WO 2014/056983 PCT/EP2013/071056 1 Method and Apparatus for Establishing and Using PDN Connections TECHNICAL FIELD 5 The present application relates generally to establishing and using Packet Data Network (PDN) connections. BACKGROUND 10 The Third Generation Project Partnership (3GPP) has developed the System Architecture Evolution (SAE) as the core network architecture of its future and Long Term Evolution (LTE) wireless mobile telecommunications standard. The main component of the SAE architecture is the Evolved Packet Core (EPC); see "Architecture enhancements for non 3GPP Accesses," 3GPP TS 23.402). The LTE/SAE network includes network entities I5 supporting the user and control planes. An ongoing trend within telecommunications is the convergence of fixed and mobile networks, which is known as Fixed Mobile Convergence (FMC). The trend of evolving networks using IP-based technologies is common for fixed and mobile networks, which 20 makes the convergence easier. By utilizing FMC, mobile and fixed network operators will be able to utilize their network resource more efficiently, which leads to a reduction of capital and operational expenditure (CAPEX and OPEX). For instance, when a user is running an IP-based application such as Multimedia Telephony (MMTel) inside their home, it is more efficient to utilize broadband connectivity of a fixed access network 25 rather than a wireless access network. Residential networks have been important to the success of FMC because they are the most commonly used fixed network access by ordinary users. Therefore, it is important to be able to connect mobile phones to the EPC through a residential network. The term 30 User Equipment (UE) can be used in place of the term mobile terminal or mobile phone. The term UE is familiar in the 3GPP documentation, and is intended to refer to any piece of equipment that is configured to access the internet; it would include, for example and without limitation, mobile telecommunication devices, portable or handheld computing devices and desktop or installed computers. 35 WO 2014/056983 PCT/EP2013/071056 2 3GPP defines mobile 2G/3G/LTE accesses and "non-3GPP accesses" (TS 23.402), wherein the latter can be a fixed network. The BBF (Broadband Forum, the standardization organization for the fixed access; see http://www.broadband-forum.org/) defines an architecture for fixed networks. There is an ongoing joint work item on FMC 5 between these two organizations (3GPP TR 23.839, now moving into TS 23.139, and BBF WT 203). Many UEs address the FMC trend by providing multiple radio interfaces: one interface to connect to a 2G/3G/LTE access and a WiFi interface to connect to a fixed network. 10 There are a number of ongoing work items on FMC. In FMC, a dual-radio UE is generally assumed. The UE has one radio interface for the 3GPP access (e.g. LTE), and one radio interface for the fixed access (e.g. WiFi). In 3GPP, "Study on Support of BBF Access Interworking" (BBAI) covers interworking between 3GPP (the standardization organization for mobile networks) and BBF (the standardization organization for fixed 15 networks) (3GPP TR 23.839, TS 23.139, BBF WT 203). Another work item in 3GPP, "Study on S2a Mobility based On GTP & WLAN access to EPC" (SaMOG) covers the standardization of a 3GPP network interworking with a WiFi radio access (3GPP TS 23.852). Additional standardization activities are ongoing in the WiFi Alliance. SaMOG is specific to S2a, but not specific to BBF. 20 In the WiFi Alliance, one of the focus areas is hotspots, such as public hotspots. Therefore, in addition to the residential networks described above, hotspots are increasingly becoming key to the success of FMC. 25 A 3GPP UE can attach to a non-3GPP access network (e.g. a fixed network) and connect to one or more Packet Data Networks (PDNs) via the S2 interface [3GPP TS 23.402]. The S2 interface comes in three types: S2a, S2b and S2c. The latter two overlay the non-3GPP access network and do not impact it. S2a is a more converged solution that does impact nodes in the non-3GPP access network. In S2a, the non-3GPP access 30 network is seen as trusted; the non-3GPP access network is therefore denoted as TNAN (Trusted Non-3GPP Access Network). Where the TNAN uses Wireless LAN (WLAN) as the radio technology towards the UEs, the TNAN is denoted as TWAN (Trusted WLAN Access Network). 35 S2a over TWAN is now standardized in 3GPP (Chapter 16 of 3GPP TS 23.402). At present (3GPP Release 11), S2a over TWAN is restricted to support only a single PDN WO 2014/056983 PCT/EP2013/071056 3 connection per UE. Also, the UE cannot indicate an Access Point Name (APN) and handover is not supported. This way, S2a over TWAN does not impose any requirements on the UE; in other words, an "unmodified UE" can be used, which increases time-to-market for the S2a solution. 5 Figure 1 of the accompanying drawings is a schematic block diagram providing an architecture overview, illustrating a UE 2 connecting to a 3GPP domain 4 via a TWAN 6. The TWAN 6 comprises a Residential Gateway (RG) 8, an Access Node (AN) 10 and a gateway node denoted as a TWAN Access Gateway (TWAG) 12. The 3GPP domain 4 10 comprises one or more PDN Gateways (PGWs) 14. In S2a, there is a General Packet Radio Service (GPRS) Tunnelling Protocol (GTP) or Proxy Mobile IP (PMIP) tunnel for each PDN connection between the TWAG 12 (e.g. a BBF Border Network Gateway (BNG)) in the TWAN 6 and the 3GPP PGW(s). Each PDN 15 connection is anchored in a 3GPP PGW 14. The UE 2 receives one IP address (or prefix for IPv6) for each PDN connection, and it is the PGW 14 that assigns the address. Similarly, between the UE 2 and the TWAG 12 a point-to-point link is provided in order to separate the traffic from the different UEs and PDN connections. 20 A point-to-point link can be considered to be a protocol that provides a logical direct connection between two networking nodes. A data frame sent from node A via a point-to point link to node B will not pass a node C. Note that a "point-to-point link" is a logical concept and can be implemented in several ways. The network between the UE 2 and the TWAG 12 would generally be Ethernet based, and examples of a point-to-point link 25 between the UE 2 and TWAG 12 are: a L3 tunnel (e.g. Internet Protocol Security (IPsec) or IP-in-IP), and a L2 tunnel (e.g. L2TP). The per-UE point-to-point link works satisfactorily in 3GPP Release 11 when there is a restriction on a single PDN connection per UE over TWAN. However, the present 30 applicant has appreciated that an extension is needed to support multiple PDN connections per UE. In particular, it has been appreciated that there could be a situation where a set of one or more PGWs assign the same IP address for different PDN connections. This could occur 35 where, for example, there are two PDNs connections relating respectively to two closed corporate networks, each with their own addressing scheme. Each PDN might be served WO 2014/056983 PCT/EP2013/071056 4 by a different PGW, and each PGW might be managed by a different operator. The 3GPP domain(s) and the UE 2 are designed to handle such an overlap without any issue. However, a problem is that the TWAG 12 will no longer be able to map upstream traffic to the correct GTP/PMIP tunnel. 5 It should be noted that the likelihood of such a problem occurring in a real deployment is small; most UEs 2 will only use a single PDN connection, and the IP addressing schemes of different PDNs will in most cases not overlap. However, the problem can and will occur without a solution, and the applicant has appreciated the desirability of addressing 10 this issue. There are typically two scenarios where such a problem of overlapping or clashing addresses when a UE access a 3GPP core network via a non-3GPP access network can arise. In both scenarios, a dual-radio UE is assumed; the UE 2 has one radio interface I5 for a 3GPP access (e.g. LTE), and one radio interface for a non-3GPP access (e.g. WiFi). A first scenario is illustrated schematically in Figure 2 of the accompanying drawings. In the first scenario, the UE 2 is initially connected to a 3GPP access 16, and already has overlapping addresses in the 3GPP access 16, or has an address in the 3GPP access 16 20 which overlaps with an address already assigned in the non-3GPP access (TWAN) 6. As mentioned previously, overlapping addresses in the 3GPP access 16 presents no problem; 3GPP by design allows for such a situation. However, a problem occurs when the UE 2 performs a handover to the non-3GPP access 6. 25 In a second scenario, the UE 2 is attached to a non-3GPP access 6 and opens a new PDN connection. The new address for that PDN connection overlaps with an existing address in the second scenario. In release 11, a per-UE point-to-point link between the UE 2 and the TWAG 12 is 30 assumed. In most cases, the UE IP address in a packet's header will be sufficient to correlate that packet to an individual PDN connection. However, there are a few situations where this is not possible: (a) Two or more PDN connections from one UE 2 might have the same IP address. This 35 is in particular possible if these PDN connections are towards different IPv4 PDNs.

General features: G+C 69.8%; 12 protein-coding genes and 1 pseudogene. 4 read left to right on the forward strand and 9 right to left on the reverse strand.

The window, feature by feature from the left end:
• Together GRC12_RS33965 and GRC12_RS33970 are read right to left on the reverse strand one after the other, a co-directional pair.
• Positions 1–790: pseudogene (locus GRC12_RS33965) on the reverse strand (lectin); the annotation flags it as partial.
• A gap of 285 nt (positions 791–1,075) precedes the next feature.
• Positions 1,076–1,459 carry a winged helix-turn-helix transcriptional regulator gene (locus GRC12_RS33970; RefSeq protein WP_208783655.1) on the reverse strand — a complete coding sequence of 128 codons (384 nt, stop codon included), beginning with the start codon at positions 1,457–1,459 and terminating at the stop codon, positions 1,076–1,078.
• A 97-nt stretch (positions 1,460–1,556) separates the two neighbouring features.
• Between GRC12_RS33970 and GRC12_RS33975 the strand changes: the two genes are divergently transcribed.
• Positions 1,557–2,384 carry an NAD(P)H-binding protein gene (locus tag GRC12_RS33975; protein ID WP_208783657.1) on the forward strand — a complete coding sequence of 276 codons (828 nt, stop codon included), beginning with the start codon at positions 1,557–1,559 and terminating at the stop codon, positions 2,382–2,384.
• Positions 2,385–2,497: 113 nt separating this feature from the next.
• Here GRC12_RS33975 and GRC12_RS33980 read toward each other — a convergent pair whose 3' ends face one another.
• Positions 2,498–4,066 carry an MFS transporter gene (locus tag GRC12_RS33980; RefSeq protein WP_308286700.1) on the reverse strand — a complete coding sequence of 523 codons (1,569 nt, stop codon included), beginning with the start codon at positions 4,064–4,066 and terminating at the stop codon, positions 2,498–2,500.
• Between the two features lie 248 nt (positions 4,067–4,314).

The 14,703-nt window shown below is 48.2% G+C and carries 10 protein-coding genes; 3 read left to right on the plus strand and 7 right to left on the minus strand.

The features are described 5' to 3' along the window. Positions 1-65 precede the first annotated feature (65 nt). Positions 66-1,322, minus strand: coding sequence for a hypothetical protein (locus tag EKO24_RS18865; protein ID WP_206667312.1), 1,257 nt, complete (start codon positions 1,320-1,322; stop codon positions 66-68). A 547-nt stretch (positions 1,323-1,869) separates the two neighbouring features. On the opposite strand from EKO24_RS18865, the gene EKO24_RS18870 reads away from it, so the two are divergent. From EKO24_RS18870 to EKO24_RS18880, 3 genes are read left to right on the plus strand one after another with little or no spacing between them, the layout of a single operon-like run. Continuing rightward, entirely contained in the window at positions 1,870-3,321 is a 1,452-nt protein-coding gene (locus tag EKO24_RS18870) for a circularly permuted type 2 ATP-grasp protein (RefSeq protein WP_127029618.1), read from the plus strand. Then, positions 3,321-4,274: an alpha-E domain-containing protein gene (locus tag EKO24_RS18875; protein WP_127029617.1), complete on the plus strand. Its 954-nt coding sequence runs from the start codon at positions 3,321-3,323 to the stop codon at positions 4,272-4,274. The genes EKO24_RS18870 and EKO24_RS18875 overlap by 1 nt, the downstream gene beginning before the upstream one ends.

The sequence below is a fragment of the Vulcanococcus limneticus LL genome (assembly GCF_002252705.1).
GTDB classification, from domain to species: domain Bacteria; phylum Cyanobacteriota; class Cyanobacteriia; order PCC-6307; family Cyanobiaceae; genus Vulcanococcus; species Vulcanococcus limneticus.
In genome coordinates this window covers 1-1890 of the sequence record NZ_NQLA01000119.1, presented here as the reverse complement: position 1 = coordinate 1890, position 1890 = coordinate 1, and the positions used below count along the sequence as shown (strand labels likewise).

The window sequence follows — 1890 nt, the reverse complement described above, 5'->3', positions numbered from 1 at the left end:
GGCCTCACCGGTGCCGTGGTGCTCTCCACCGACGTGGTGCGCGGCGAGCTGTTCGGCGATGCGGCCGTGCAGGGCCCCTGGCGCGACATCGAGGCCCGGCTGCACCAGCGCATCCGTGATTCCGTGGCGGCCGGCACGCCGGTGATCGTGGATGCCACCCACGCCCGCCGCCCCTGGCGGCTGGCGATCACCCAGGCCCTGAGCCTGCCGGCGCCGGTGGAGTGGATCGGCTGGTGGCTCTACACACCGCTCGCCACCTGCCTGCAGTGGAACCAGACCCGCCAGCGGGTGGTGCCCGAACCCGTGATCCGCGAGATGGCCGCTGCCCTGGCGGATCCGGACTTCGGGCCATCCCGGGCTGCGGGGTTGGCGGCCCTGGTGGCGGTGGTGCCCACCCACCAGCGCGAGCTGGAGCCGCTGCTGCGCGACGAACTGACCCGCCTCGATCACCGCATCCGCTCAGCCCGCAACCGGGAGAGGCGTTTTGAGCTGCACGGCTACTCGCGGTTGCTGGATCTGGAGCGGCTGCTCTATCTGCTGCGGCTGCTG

WO 2014/056983 PCT/EP2013/071056 5 (b) Downlink (link layer) broadcasts do not include a specific UE 2 target IP address. An example of such packet is an IPv6 router advertisement. (c) Uplink (link layer) broadcasts do not include a specific UE 2 source IP address. Such 5 packets are for example used for service discovery. (d) Downlink IP multicast does not include a specific UE 2 target IP address. Such packets may for example be sent from a server in a PDN. 10 In order to support multiple PDN connections per UE 2 over TWAN, it has been previously suggested maintaining a single point-to-point link per UE 2, and differentiate PDN connections based on UE IP address and/or UE MAC address. However, these solutions can be considered to impose functional restrictions and/or high impact to the UE 2. I5 It has also been previously proposed to remove completely the notion of multiple PDN connections in the UE 2, and leave it up to the network to route traffic to different PDNs. One example of such solution is disclosed in IETF Internet-Draft "Multiple APN Support for Trusted Wireless LAN Access", draft-gundavelli-netext-multiple-apn-pmipv6-01, 20 available at http://datatracker.ietf.org/doc/draft-gundavelli-netext-multiple-apn-pmipv6. However, such a solution can be considered to break the current 3GPP architecture. A need exists to provide multiple concurrent services over WLAN. For example when WLAN is used to provide access to cellular data networks, it is desirable to provide 25 access to multiple PDNs (packet data networks). This capability is currently done on 3G/4G networks where e.g. IP Multimedia Subsystem (IMS) and Internet access can be simultaneously provided. Each of these services is identified via their APNs. Further the IP address spaces for each of those services may overlap, making IP address resolution of the services impossible. 30 Some approaches to provide multiple concurrent services over WLAN have been proposed, but there is currently no existing way of implementing them. Currently there are no means to manage PDN connections over "native" Wi-Fi Access. Layer-3 tunneling solutions such as IPsec can be used but this has certain disadvantages. For example, L3 35 tunneling solutions are typically transparent to the underlying WLAN access network and thus have limitations in the amount of Quality of Service (QoS) control that can be WO 2014/056983 PCT/EP2013/071056 6 achieved. Furthermore, there is more overhead involved. In addition, L3 solutions are also not backwards compatible with S2a-over-TWAN solution specified in 3GPP rel-1 1. For native WLAN access, Dynamic Host Configuration Protocol (DHCP) is typically used 5 to request an IP address. However, DHCP is not a suitable protocol for managing PDN connections, primarily since there is no clear means to tear down an IP connection. Furthermore, terminal vendors are reluctant to modify DHCP implementations in the terminal in order to enhance them with additional functionality. DHCP is an old protocol and the implementations may not be easy to manage or may not even be fully under the 10 terminal vendor's control. Tunneling solutions below L3 solve these problems. Each tunnel carries a PDN connection. Several such solutions have been proposed, but these only describe the (user plane) traffic separation mechanism once the tunnel is setup. There is no known 15 mechanism for setting up such tunnels. SUMMARY It is an object to provide a mechanism for setting up and controlling tunnels carrying a 20 PDN connection below L3. According to a first aspect, there is provided a method of establishing and controlling a tunnel for carrying a PDN connection between a first endpoint and a second endpoint. The first endpoint sends a request to set up a tunnel, the request including a first identifier. It then receives a second identifier for use identifying the tunnel when receiving data sent from the second endpoint to the first 25 endpoint. Data packets are sent from the first endpoint, the data packets including the first and/or second identifiers for identifying the tunnel from the first endpoint to the second endpoint. Data packets are received from the second endpoint, the data packets including the second identifier from the second endpoint to the first endpoint. An advantage of using identifiers is that tunnels carrying a PDN connection below L3 can be 30 established and controlled. As an option, the request comprises any of a MN ID identifying a requesting terminal; a request APN, a PDN connection lifetime, an IP preservation indicator, a PDN type, a PDN connection ID, a Handover indicator, and an EPS bearer identity. These options assist in 35 controlling the tunnel.